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February 06, 2014 - Image 4

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The Michigan Daily, 2014-02-06

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4A - Thursday, February 6, 2014

The Michigan Daily - michigandaily.com

Edited and managed by students at
the University ofMichigan since 1890.
420 Maynard St.
Ann Arbor, MI 48109
Unsigned editorials reflect the official position of the Daily's editorial board.
All other signed articles and illustrations represent solely the views of their authors.
Clearing the air
Smoking ordinance should be approved to promote community health
nn Arbor City Councilmember Chuck Warpehoski proposed an
ordinance Monday night to extend existing prohibitions and create
new ones for outdoor smoking in Ann Arbor. It proposes to ban
smoking within 20 feet of entrances, windows or ventilation systems of
city buildings and the Blake Transit Center, within 20 feet of bus stops and
in parks or portions of parks where the city administrator has approved a
sign prohibiting smoking. The ordinance should be approved because of its
potential to increase the city's air quality and public health.

Lifting a weight off men's shoulders

en million people will suf-
fer from an eating disorder
in their life. 43 percent of
college-aged stu-
dents report hav-
ing body image
issues, and 33
percent of col-
lege students use
unhealthy weight
control behaviors.
Those are MI E
scary statistics, MICHAEL
but here's some-
thing even scari-
er: these statistics
apply exclusively to men.
Now, some may argue I'm only
presenting certain statistics to
make male eating disorders appear
more problematic .- arguing that
only 10 to 15 percent of anorexia
and bulimia casualties are males.
Since anorexia and bulimia are
the two most acknowledged eating
disorders, it appears that men
actually represent a small minority
of sufferers. But this statistic
actually shrouds the truth.
The ideal male body image dif-
fers from the female because males
want to gain weight. As stated by
the National Eating Disorder Asso-
ciation, the ideal male body image
is muscular. Just as girls are soci-
etally pushed to look skinnier,
guys are societally pushed to look
muscular. Therefore, men having
low anorexia and bulimia percent-
ages makes sense since minimizing
caloric intake would only hinder
a male from achieving a "perfect"
muscular body. We see this when
examining binge eating, a form of
eating control that would aid in
gaining muscle. This is something
40 percent of men suffer from, a
disorder in which men and women
suffer in similar percentages.
Binge eating isn't the only
eating disorder males suffer from.
Many suffer from eating disorders
not given a definition. The guy
consuming unhealthy amounts of
workout supplements has an eating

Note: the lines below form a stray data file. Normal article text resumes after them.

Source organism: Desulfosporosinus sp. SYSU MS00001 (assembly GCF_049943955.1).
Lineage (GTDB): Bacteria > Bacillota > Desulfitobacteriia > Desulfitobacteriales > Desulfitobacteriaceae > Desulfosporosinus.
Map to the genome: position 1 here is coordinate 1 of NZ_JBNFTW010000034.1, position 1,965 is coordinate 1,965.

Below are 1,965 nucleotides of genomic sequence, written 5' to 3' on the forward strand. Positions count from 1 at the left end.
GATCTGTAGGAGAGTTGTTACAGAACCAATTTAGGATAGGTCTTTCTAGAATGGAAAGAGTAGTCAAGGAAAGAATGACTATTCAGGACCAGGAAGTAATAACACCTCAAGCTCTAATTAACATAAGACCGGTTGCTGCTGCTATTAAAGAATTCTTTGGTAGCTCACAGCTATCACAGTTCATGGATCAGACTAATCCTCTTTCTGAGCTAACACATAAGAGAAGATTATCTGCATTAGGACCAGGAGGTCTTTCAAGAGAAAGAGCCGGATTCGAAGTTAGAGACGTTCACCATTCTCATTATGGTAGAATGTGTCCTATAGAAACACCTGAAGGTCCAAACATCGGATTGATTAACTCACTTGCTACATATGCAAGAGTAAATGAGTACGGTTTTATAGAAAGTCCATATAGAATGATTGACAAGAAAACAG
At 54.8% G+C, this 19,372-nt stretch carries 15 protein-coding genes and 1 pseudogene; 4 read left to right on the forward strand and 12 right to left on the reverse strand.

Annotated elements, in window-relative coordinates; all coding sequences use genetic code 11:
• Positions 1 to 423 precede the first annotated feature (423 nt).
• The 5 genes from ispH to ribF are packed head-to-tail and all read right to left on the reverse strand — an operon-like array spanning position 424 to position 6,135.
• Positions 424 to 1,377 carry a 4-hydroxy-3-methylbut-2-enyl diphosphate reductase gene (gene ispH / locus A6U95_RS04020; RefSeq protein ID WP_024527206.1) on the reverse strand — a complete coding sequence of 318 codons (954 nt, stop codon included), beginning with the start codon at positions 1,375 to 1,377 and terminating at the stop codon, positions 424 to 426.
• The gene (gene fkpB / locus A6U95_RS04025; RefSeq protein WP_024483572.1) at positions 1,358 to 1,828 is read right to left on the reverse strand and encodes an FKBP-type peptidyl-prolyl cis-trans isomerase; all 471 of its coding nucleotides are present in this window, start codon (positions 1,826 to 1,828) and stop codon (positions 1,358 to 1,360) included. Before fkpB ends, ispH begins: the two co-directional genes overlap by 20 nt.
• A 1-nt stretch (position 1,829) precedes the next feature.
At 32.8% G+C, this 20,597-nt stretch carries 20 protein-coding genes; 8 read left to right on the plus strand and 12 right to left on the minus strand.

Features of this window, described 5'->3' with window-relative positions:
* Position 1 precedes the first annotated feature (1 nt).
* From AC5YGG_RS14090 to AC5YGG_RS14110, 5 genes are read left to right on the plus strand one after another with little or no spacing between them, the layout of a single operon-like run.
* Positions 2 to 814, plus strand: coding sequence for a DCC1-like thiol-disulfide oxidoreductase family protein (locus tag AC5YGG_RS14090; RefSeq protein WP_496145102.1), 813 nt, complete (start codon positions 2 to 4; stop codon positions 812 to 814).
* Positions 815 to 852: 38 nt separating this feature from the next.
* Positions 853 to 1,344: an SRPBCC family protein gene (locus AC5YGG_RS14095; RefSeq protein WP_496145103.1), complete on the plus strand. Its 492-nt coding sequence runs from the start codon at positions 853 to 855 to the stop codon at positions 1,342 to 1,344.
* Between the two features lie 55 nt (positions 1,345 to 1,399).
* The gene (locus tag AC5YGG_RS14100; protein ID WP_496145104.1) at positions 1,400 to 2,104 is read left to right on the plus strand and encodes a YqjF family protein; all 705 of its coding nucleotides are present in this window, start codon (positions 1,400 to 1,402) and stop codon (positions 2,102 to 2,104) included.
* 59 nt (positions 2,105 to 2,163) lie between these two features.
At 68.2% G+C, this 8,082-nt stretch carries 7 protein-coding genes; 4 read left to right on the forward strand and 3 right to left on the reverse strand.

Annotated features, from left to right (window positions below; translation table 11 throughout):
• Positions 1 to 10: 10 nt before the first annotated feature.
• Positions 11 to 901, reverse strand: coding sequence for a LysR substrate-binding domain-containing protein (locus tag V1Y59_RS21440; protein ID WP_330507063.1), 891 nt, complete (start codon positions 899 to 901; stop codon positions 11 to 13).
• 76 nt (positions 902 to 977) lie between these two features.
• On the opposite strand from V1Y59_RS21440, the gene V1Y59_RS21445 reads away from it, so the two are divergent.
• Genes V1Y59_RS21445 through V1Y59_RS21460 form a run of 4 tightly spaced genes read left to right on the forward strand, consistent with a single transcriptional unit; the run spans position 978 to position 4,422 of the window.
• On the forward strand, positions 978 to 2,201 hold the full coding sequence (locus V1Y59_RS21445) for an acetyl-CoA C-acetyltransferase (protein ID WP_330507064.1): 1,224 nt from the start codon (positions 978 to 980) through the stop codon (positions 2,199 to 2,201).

disorder. The guy who eats a ton of

protein-dominant foods yet - even
though he intakes 3,500 calories - is
terrified to eat a 150-calorie cookie
has an eating disorder. The guy
who goes to the gym so much that
it influences his grades and social
life has a serious body image issue,
signaling an eating disorder.
Considering so many suffer, why is
no one talking about this? The answer
is rather intuitive. Our society tells
guys to be tough, so guys think that
seeking physical or psychological
health for body image issues deflates
their masculinity. But this is creating
a huge issue; the guys suffering are
too afraid to break social standards to
get help.
We need to be talkingabourthis.
After hearing these statistics,
hopefully it's easy to identify guys in
your life that could have an eating dis-
order. Think about your friend whose
entire life seems driven by gaining
more muscle. Sure, you and all your
friends joke about his abundance of
supplements, overeating and obses-
sion with the gym, but have you ever
questioned whether he actually has
a serious problem? That underneath
the chiseled pecs lies a crushed heart
and damaged self-esteem? Because,
he could be suffering.
And this doesn't account for the
men that have body image issues but
not eating disorders. 43 percent of
men suffer. That's almost one in two
men. Think about your guy friends
that everyone perceives as the "thin
guy." I'm sure many people mention
how skinny he is, and I'm sure that he
takes the jokes. But, underneath the
laughter, he could hate his appear-
ance. And think about the guys who
are - for lack of better term - a little
bigger. How many times have you
brought their size up? How many
guys do you know who are waging
an emotionally charged, exclusively
internal war against their body?
And this low self-esteem isn't
totally self-induced. Take a look
at any magazine cover and you'll
undoubtedly see a picture of Ryan
Gosling, Zac Efron or Channing
Tatum. They're definitely attractive,

but their body types are simply
unattainable for guys without
naturally muscular builds. There's
nothing wrong with emphasizing
their attractiveness, but we shouldn't
only emphasize the attractiveness
of one body type. We should glorify
every body type. Just like there's a
push to portray other women's body
types, there needs to be a push for
other male body types.
And while we're on the topic of
women's body issues, the silence over
male body issues could definitely be
contributing to women's. From my
experience, the guys holding them-